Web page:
The project has been running below 45% capacity for a year since the storm hit. Credit: BMR Energy
A company owned by Richard Branson’s Virgin Group has joined a Caribbean-wide effort to improve the resilience of clean energy projects through its acquisition of a 4MW solar plant that was damaged by Hurricane Maria in 2017.
The St. Croix project on the US Virgin Islands, previously owned by NRG Energy, has been running below 45% capacity for a year since the storm hit.
Now BMR Energy, which was bought by Virgin in 2016, will take over the power purchase agreement (PPA) and restoration efforts of the solar farm. The company is working with local utility and off-taker of the solar project, Virgin Islands Water and Power Authority (V.I.WAPA), as it recovers from the 2017 hurricanes and awaits the beginning of a new hurricane season.
A BMR construction manager is currently on-site repairing damage and replacing inverters, aiming to restore the project to full capacity by October 2018 in order to help with V.I.WAPA’s wider network planning needs. BMR is also set to receive approval from the utility to purchase another hurricane-damaged solar project in the US Virgin Islands in the coming weeks.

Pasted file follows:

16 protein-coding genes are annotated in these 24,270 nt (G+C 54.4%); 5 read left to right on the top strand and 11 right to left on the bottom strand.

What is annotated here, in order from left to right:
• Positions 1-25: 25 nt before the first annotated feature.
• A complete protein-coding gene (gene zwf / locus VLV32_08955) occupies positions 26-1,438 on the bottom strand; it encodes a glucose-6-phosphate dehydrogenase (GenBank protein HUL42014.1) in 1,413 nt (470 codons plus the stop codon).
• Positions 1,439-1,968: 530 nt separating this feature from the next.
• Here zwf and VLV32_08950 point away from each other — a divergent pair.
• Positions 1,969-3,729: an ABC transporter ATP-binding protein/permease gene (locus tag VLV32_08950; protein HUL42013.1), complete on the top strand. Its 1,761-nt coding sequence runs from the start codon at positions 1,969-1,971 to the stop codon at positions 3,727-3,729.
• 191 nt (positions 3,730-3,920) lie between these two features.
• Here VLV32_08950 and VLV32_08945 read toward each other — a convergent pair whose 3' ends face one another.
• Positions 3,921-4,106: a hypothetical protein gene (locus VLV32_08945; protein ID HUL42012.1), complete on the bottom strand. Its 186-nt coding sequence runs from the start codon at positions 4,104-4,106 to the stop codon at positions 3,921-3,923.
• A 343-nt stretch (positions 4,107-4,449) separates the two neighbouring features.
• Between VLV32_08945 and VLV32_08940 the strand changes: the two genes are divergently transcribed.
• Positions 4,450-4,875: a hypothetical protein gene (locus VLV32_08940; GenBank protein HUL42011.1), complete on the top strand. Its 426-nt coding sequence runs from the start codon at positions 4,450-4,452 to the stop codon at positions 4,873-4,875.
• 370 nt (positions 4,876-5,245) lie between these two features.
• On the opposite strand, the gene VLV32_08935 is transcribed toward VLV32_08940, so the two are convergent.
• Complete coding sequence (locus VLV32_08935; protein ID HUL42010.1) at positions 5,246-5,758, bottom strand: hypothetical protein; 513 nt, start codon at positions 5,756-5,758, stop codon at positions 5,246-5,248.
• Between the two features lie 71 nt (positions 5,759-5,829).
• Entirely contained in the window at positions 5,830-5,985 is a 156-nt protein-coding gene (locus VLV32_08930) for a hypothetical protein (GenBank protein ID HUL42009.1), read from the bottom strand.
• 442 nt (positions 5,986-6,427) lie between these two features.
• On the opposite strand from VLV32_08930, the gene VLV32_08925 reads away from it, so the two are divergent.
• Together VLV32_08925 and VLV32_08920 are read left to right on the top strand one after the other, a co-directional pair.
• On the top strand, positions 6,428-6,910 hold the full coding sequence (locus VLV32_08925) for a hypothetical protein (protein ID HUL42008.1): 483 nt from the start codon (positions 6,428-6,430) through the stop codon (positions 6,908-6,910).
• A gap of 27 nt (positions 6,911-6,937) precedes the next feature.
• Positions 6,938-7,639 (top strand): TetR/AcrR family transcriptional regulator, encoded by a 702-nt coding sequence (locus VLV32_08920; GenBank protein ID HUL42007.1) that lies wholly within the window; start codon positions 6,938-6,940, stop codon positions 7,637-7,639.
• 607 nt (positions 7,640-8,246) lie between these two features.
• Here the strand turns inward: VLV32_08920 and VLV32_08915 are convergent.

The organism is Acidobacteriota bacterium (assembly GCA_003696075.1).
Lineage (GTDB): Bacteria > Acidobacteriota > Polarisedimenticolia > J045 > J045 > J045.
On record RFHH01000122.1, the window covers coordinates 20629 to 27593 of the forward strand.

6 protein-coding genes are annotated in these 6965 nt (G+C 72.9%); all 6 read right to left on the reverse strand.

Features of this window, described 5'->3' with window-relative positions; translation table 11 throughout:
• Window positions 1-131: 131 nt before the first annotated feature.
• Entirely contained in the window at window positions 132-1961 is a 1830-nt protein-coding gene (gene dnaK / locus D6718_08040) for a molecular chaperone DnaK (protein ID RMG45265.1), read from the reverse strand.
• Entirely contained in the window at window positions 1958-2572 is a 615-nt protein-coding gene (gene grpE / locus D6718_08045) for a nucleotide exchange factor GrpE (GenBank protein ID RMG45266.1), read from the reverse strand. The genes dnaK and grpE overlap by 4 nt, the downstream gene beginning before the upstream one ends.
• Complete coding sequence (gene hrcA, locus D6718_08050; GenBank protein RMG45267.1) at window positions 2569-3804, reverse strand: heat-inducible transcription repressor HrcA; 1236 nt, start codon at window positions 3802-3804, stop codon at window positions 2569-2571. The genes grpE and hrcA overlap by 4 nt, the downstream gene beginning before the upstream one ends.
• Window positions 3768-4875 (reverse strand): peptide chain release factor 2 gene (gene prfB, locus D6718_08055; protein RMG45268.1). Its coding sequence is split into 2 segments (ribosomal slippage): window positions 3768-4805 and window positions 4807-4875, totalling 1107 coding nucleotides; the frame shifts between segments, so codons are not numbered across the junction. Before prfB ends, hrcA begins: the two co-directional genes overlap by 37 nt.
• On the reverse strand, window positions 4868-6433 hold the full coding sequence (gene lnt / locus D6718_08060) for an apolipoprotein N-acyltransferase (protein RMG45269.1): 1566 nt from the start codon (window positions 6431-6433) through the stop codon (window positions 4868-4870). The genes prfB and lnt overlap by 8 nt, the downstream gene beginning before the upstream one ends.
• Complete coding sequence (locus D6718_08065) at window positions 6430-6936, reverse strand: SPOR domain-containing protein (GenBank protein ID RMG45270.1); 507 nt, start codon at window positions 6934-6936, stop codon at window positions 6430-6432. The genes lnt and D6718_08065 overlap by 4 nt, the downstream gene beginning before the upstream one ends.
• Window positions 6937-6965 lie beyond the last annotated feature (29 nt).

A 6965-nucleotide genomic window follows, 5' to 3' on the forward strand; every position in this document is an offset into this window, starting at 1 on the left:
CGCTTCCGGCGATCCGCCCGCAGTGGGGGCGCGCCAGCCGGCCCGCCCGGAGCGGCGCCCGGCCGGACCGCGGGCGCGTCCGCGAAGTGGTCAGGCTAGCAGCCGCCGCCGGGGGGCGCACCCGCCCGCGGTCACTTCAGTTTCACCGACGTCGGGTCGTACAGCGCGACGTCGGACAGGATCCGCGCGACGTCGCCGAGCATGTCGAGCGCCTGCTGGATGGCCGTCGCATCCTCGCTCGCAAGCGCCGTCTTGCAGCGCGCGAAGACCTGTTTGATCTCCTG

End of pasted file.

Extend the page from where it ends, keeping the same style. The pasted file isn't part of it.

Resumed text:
“Restoring the solar facility in Spanish Town, St. Croix, to full capacity generation is core to our mission of supporting clean energy infrastructure in the Caribbean and Latin America,” said Bruce Levy, CEO of BMR Energy. “This acquisition is an opportunity to show how to build for stronger hurricane resiliency and offer greater value to the region. As the prolonged restoration in these hurricane-devastated areas highlights – with Puerto Rico being the most extreme example – we must remain committed to rebuilding our infrastructure right and successfully maintaining projects through long-term ownership.”
Richard Branson, founder at Virgin Group, said: “The world needs to find ways to introduce more resilient clean energy. The Caribbean has an abundance of clean energy sources, and BMR is taking great strides towards helping create zero-carbon energy supplies for years to come.”
BMR already projects operating in Jamaica and Guatemala.